I’ve hiked hundreds of miles through old-growth forests, along train tracks, and to the rim of the Grand Canyon. I’ve seen dozens of waterfalls, unspoiled viewpoints, and enough snowy mountaintops to keep my Instagram feed updated until hiking season really begins again next spring.
Yet none of it prepared me for Misery Ridge at Smith Rock State Park on Saturday.
Smith Rock State Park offers world-renowned rock climbing opportunities, miles of hiking trails, and unmatched views of Central Oregon’s high desert. By all accounts, it is a wonderful park and more than deserves its reputation as one of the Seven Wonders of Oregon.
It also hosts the most terrifying trail I’ve ever encountered, and it’s not even close. The aptly-named Misery Ridge Trail gains about 1,000 feet in one mile before leveling out atop a windswept bluff; for comparison, Dog Mountain, known for its unforgiving ascent in the Columbia River Gorge, climbs only 600 feet in its first mile. Going into the hike, I knew to expect a thousand-foot climb but never internalized what exactly that meant or how big that first number really was … at least until I stopped after 10 minutes to gasp for breath, guzzle water, and ponder how I would ever make it to the top.
If the ascent had been my only enemy, the trail would have been merely inconvenient, rather than the cause of unshakable night terrors. The trail hugged an exposed ridge, but no ropes or guard rails offered support or reassured hikers that they would not, in fact, fall to their death in the canyon below. The path, narrow enough to accommodate only a single-file line, alternated between steep, craggy rock scrambles and seemingly endless flights of wooden stairs, doing little to assuage my lifelong fear of heights. The higher I hiked, the more I reassured myself before tackling the next switchback: “If people fell down the cliff that often, they would have installed some kind of support or closed the trail altogether,” I told myself. “Thousands of people do this every year. Just don’t look down, and you’ll be fine.”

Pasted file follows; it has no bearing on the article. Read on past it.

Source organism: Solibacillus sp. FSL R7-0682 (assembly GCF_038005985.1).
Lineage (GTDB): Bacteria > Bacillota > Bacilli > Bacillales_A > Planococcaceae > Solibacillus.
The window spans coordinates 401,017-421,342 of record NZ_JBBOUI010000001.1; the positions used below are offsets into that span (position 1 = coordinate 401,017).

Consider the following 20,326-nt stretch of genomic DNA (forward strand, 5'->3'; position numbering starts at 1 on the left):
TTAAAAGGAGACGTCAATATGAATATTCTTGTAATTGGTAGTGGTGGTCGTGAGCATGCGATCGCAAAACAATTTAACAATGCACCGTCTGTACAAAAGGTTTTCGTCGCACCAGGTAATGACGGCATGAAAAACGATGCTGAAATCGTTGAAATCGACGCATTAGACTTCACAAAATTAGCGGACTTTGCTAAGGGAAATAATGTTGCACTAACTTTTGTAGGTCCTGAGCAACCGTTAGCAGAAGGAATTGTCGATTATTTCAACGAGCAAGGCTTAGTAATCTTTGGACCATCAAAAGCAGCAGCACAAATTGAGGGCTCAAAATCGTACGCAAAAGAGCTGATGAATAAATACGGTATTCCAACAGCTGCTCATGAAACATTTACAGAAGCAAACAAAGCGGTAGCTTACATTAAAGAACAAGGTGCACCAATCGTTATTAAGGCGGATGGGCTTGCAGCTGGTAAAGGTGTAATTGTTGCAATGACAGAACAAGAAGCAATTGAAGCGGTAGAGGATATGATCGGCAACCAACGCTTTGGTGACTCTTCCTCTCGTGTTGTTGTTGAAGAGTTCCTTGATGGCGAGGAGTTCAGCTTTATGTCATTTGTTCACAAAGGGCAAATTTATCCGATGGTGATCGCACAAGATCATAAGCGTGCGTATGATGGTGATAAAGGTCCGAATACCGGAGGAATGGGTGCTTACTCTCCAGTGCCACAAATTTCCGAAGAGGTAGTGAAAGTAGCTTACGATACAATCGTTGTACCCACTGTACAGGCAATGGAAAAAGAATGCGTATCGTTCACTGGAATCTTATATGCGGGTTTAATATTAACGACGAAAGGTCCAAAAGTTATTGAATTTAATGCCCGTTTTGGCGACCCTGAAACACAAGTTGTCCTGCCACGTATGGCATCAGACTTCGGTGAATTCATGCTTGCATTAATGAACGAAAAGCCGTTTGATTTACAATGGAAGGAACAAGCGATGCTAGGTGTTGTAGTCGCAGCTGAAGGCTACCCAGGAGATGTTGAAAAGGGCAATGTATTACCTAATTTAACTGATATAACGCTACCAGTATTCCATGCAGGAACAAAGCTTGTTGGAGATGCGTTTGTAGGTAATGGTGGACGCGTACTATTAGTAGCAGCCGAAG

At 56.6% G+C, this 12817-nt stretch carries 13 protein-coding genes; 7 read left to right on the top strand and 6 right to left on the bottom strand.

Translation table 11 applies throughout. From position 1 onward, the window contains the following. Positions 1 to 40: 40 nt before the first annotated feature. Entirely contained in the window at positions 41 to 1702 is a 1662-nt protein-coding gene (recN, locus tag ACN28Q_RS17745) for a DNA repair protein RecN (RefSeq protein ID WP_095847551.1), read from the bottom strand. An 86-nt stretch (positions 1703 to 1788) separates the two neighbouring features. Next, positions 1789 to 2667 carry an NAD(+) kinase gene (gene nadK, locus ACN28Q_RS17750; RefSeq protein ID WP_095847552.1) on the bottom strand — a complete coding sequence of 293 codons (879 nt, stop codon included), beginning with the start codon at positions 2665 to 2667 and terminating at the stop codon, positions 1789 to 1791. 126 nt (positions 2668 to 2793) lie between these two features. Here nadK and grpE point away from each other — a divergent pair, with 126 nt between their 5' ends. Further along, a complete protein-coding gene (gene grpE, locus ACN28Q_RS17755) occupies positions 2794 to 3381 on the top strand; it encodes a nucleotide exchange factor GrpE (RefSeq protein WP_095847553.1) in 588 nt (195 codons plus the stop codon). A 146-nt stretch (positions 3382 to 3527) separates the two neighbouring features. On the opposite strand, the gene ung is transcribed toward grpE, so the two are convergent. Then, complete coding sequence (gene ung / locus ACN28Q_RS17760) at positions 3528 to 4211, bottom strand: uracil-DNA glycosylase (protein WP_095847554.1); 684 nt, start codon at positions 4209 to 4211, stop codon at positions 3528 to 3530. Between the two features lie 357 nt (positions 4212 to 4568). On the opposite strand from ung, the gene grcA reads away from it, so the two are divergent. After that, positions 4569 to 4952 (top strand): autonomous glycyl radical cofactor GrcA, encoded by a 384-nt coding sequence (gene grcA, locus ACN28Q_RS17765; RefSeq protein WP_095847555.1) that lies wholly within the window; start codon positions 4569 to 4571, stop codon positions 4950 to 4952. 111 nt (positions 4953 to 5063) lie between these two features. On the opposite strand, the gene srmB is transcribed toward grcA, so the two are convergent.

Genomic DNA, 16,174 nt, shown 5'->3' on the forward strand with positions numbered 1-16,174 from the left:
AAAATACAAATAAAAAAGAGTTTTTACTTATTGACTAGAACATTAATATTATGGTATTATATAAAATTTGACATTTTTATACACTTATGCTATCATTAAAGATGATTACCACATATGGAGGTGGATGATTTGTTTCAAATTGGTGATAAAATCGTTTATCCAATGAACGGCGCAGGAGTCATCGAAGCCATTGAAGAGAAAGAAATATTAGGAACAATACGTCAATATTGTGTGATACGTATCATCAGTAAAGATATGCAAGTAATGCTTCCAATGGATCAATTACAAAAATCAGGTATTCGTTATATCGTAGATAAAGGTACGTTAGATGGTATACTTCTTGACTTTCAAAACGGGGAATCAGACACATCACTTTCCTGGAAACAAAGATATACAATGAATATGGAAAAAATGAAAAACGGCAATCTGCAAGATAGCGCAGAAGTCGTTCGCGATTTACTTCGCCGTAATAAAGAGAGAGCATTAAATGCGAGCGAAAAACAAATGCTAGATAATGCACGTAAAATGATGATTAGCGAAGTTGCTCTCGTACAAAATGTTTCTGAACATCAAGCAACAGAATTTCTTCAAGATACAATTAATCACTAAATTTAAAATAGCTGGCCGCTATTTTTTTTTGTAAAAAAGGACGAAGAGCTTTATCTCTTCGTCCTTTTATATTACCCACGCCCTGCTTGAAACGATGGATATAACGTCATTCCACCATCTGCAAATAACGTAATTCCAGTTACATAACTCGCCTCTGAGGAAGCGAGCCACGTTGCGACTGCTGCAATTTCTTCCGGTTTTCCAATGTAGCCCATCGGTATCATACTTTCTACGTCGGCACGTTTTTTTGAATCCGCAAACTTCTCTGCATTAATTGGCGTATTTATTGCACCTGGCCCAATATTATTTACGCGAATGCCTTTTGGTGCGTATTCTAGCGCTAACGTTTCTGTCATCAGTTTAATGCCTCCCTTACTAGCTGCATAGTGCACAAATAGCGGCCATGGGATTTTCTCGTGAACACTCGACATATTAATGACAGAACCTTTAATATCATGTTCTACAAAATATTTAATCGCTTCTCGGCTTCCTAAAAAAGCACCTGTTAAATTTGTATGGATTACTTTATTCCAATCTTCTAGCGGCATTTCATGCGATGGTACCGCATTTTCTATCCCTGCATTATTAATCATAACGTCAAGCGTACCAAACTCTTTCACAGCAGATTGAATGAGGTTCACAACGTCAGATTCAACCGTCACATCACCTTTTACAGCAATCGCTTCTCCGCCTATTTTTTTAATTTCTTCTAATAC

Easier said than done. I looked down early and often. How could I not, with the Crooked River snaking through the canyon, made all the more impressive by khaki-colored rocks rising from the Earth before me? Having mostly hiked in forests throughout western Oregon, I had no idea this brand of geological wonder existed beyond the Southwest United States. The scene that extended for miles represented a sharp turn from the rugged coastline, idyllic farms, and dense forests my home state is otherwise known for; in between bouts of anxiety and dread, I found myself wholeheartedly enchanted by the Wild West landscape.
When I arrived at the top of the bluff, I found the Central Oregon that existed for years only in my imagination. The immense boulders and claustrophobic fir trees I knew from Portland-area forests gave way to 20-foot-tall Ponderosa pine trees that revealed an electric blue sky, knee-high bushes with gnarled trunks, actual tumbleweeds that somehow rolled uphill, and rocks the color of light beer. In the distance, stunning rock formations reached for the clouds, their jagged spines looking like an erratic stock market chart. Thousands of scorching summers, bitter winters, and wind-swept springs forged every inch of this landscape. A thousand feet above the desert, I could feel it.
Nature is never far away in cities like Portland or Eugene, yet all but the tallest peaks and trees get boxed out by buildings and sprawl. And the thick, towering forests of the Gorge limit most views to the next bend on the trail, creating an ever-impending sense of claustrophobia. So while the world may feel small in the Gorge or in the Willamette Valley, it never seems to end in Central Oregon. Smith Rock drives this home by offering unbridled views broken up only by cloud cover on the horizon. Pastoral farmlands, residential neighborhoods, busy highways, unforgiving desert, tree-lined canyons, and the peaceful Crooked River all nudge up against each other, all the way to the ends of the Earth.